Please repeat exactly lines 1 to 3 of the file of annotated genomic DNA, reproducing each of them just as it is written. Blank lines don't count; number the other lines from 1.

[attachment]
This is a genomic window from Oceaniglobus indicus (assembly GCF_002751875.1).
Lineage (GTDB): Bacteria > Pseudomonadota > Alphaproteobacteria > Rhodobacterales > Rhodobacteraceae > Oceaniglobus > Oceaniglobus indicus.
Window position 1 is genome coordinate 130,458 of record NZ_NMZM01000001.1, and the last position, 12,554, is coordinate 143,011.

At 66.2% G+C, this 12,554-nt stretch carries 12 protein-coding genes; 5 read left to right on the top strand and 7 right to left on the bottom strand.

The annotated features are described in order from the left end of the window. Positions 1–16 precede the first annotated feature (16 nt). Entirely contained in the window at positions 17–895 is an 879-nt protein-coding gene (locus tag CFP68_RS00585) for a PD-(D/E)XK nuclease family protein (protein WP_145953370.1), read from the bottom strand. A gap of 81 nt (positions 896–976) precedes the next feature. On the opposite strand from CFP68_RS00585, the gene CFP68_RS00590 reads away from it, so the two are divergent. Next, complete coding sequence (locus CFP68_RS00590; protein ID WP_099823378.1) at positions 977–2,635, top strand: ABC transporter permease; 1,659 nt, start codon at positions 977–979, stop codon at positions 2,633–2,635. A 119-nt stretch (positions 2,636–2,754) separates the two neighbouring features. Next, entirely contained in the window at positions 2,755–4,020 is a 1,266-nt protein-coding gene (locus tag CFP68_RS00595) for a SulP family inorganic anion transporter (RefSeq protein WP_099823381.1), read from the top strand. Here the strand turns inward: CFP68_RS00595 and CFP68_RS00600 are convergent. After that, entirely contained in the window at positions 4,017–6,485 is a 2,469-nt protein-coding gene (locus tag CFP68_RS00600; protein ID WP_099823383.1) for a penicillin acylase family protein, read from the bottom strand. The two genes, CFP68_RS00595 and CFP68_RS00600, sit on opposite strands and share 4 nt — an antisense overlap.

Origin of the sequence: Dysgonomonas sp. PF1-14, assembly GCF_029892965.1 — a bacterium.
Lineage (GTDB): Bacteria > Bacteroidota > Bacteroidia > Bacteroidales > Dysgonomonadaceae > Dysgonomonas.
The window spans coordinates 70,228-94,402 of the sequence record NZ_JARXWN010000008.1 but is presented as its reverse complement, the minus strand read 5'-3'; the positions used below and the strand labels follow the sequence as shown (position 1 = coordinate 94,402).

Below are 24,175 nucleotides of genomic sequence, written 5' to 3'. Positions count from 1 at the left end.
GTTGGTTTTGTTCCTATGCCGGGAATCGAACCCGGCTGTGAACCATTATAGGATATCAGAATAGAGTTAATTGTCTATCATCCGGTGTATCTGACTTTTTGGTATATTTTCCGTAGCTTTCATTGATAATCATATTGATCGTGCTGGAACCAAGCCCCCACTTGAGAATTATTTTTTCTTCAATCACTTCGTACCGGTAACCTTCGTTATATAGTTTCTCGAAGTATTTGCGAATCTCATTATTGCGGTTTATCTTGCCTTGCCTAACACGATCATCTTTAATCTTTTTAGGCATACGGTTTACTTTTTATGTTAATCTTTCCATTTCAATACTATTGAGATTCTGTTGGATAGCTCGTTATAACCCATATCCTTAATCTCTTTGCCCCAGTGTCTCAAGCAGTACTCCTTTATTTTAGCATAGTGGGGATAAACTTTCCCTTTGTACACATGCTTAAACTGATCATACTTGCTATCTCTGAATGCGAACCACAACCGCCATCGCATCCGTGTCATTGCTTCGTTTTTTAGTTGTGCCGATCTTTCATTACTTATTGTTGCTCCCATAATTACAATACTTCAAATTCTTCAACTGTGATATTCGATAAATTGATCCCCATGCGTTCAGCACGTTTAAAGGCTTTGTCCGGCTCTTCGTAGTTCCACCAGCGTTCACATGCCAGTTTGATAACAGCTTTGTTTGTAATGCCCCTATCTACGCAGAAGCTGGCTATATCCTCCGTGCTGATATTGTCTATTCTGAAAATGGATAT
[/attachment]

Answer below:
This is a genomic window from Oceaniglobus indicus (assembly GCF_002751875.1).
Lineage (GTDB): Bacteria > Pseudomonadota > Alphaproteobacteria > Rhodobacterales > Rhodobacteraceae > Oceaniglobus > Oceaniglobus indicus.
Window position 1 is genome coordinate 130,458 of record NZ_NMZM01000001.1, and the last position, 12,554, is coordinate 143,011.